Few industrial activities pose so big a challenge as ship breaking. Reducing a freighter the size of a skyscraper to chunks of steel small enough to melt is dangerous, back-breaking work. It took 80 men armed with cutting torches and Herculean stamina 12 weeks to dismantle the Tristan at a dock near Shanghai last year, a process photographer Raphael Olivier called loud, smelly, and “totally Mad Max.”
Sketch commission for Just-Add-Water! His character Isabelle grows with contact to water, so she’s gotta be careful about where she goes. Today she just wanted a quiet game of golf with her friend Dave, but they chose a bad time.
If you’d like to see a colored version of this sketch, you can visit his page here!
New York City
Hamilton’s face lit up when he spotted the figure walking down the street, and he was quick to intercept, growing a good foot taller out of sheer excitement, “Pardon me, are you Aaron Burr, Sir?” He asked, voice giddy.
Burr arched an eyebrow, giving his apparent fan a wary look, “Well, that depends. Who’s asking?”
Hamilton didn’t even have the decency to appear ashamed with approaching Burr so freely, “Oh, well sure, Sir. I’m Alexander Hamilton! I’m at your service, Sir.” He stuck out his hand, which was now easily larger than Burr’s head, “I have been looking for you.”
Burr had been about to shake when he halted, taking a step back with Hamilton’s last words, “I’m getting nervous.” He confessed.
Hamilton lowered his head, honestly a little hurt that his excitement had been so deeply misconstrued, and he began to shrink until he was at level with Burr’s waist, “Sir,” He began, his voice soft, “I heard your name at Princeton. I was seeking an accelerated course of study, when I got sort of out of sorts with a buddy of yours. I may have punched him, it’s a blur, Sir. He handles the financials?”
“You punched the Bursar?”
Burr was honestly now less frightened for his well-being, and now just totally confused by this strange man.
“Yes!” Hamilton snapped his fingers, reminded of the name for such a person, “I wanted to do what you did, graduate in two, and join the revolution. He looked at me like I was stupid!” Hamilton glared at the ground, and began to dwindle once more, muttering, “I’m not stupid.” He sighed, only to find himself at eye level with Burr’s knees, “So how’d you do it? How’d you graduate so fast?”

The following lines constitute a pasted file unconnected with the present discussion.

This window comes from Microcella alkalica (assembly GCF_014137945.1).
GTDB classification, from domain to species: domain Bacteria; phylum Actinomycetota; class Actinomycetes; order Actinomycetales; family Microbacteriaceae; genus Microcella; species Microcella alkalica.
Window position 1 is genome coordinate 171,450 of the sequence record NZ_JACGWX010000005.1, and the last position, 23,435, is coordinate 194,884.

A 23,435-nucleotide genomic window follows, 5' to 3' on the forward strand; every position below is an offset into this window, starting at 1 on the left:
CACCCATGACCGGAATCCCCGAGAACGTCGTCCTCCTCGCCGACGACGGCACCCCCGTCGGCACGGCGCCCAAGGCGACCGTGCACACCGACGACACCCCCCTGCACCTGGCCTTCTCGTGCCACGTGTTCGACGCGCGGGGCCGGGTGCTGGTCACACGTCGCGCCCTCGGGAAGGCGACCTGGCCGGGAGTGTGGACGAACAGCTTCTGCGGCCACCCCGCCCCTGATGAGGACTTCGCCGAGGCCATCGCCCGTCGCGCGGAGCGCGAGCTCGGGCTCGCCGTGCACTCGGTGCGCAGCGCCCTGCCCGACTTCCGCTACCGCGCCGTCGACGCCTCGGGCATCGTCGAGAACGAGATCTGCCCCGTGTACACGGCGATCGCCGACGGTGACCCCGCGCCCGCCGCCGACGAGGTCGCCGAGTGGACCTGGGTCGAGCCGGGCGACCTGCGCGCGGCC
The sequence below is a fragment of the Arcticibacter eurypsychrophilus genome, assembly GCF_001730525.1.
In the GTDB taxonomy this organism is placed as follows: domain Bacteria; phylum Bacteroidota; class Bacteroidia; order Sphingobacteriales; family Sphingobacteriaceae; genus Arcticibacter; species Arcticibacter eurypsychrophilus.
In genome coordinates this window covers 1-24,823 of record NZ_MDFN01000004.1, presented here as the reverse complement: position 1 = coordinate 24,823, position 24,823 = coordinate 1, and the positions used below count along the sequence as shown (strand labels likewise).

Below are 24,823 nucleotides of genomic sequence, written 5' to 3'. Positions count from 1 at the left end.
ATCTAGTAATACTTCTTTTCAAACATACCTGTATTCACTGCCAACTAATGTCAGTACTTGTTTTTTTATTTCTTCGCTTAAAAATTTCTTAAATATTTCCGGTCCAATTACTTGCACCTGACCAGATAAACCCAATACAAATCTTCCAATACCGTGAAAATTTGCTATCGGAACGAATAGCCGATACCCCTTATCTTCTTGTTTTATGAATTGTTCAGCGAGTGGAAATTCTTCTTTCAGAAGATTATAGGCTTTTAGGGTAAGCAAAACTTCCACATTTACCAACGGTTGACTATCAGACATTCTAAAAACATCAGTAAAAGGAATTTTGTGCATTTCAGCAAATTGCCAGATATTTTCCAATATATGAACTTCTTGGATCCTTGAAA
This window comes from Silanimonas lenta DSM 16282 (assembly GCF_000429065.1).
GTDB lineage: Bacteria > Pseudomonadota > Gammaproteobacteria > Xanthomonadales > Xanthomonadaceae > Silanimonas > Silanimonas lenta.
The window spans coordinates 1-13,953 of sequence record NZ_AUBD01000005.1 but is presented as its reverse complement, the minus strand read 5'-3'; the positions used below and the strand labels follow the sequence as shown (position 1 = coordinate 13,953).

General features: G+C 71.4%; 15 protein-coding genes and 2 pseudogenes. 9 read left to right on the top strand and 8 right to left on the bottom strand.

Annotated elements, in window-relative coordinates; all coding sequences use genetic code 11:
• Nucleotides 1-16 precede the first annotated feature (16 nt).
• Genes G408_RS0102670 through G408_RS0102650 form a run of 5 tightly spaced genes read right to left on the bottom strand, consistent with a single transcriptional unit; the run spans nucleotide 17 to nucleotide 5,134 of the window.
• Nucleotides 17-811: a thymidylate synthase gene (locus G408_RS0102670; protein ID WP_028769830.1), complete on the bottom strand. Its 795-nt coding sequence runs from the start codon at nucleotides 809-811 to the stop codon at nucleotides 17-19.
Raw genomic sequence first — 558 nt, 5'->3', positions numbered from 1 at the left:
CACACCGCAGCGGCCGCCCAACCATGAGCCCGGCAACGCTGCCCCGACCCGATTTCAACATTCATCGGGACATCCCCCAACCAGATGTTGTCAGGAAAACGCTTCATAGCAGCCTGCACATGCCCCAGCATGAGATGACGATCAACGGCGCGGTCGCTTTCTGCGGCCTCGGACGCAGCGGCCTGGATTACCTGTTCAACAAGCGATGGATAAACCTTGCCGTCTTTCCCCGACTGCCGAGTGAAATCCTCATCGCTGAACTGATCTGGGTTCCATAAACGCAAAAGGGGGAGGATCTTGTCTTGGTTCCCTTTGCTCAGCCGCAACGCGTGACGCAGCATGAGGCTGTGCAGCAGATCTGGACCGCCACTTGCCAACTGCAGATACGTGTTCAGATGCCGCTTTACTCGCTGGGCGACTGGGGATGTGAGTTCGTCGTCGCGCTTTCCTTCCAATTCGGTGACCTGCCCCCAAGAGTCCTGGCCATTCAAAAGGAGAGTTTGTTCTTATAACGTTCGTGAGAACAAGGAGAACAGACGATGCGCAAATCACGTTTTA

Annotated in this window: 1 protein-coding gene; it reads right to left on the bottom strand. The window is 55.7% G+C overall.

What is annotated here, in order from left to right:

Burr shrugged, “It was my parents’ dying wish before they passed.” He lowered himself slowly to his knees, almost as if to console the miniature man.
Hamilton gasped in delight, and the speed at which he returned to normal height knocked Burr into the dirt, “You’re an orphan! Of course! I’m an orphan! God, I wish there was a war. Then we could prove that we’re worth more than anyone bargained for.” He held out his hand to help Burr to his feet.
Burr accepted the help, dusting himself off. This immigrant was too innocent, too naïve, to understand how that plan would get him shot, so he decided to take him under his wing. Gesturing to a nearby pub, he asked, “Can I buy you a drink?”
Hamilton nodded, following Burr into a dimly lit room that reeked of sweat and alcohol, “That would be nice.”
Burr ordered and pressed a glass into Hamilton’s palm, “And while we’re talking, let me offer you some free advice.” He laid his hand on Hamilton’s narrow shoulder, “Talk less.”
Hamilton looked at Burr like he hadn’t heard him right, feeling the hand begin to grow as he dropped inches, “What?“ "Smile more.” Burr knew how hard it must be to hear it, but some things just had to be said.
“Don’t let them know what you’re against or what you’re for.”
“You can’t be serious.” Hamilton struggled to hold his glass in both hands, bending over to rest it on the ground and lean against it.
Burr sighed and offered Hamilton a sympathetic smile, “You wanna get ahead?”
“Yes.” Hamilton spoke loudly so that his companion could hear him.
“Fools who run their mouths off wind up dead.” Burr was barely able to finish his thought before a loud outburst erupted from a nearby table, forcing Hamilton to cover his ears.
“Ah y-yo, y-yo, yo! What time is it?!” Laurens yelled, standing on a wooden bench and swinging his bottle like a conductor’s baton.
Mulligan and Lafayette grinned from ear to ear, “Show time!” They chorused.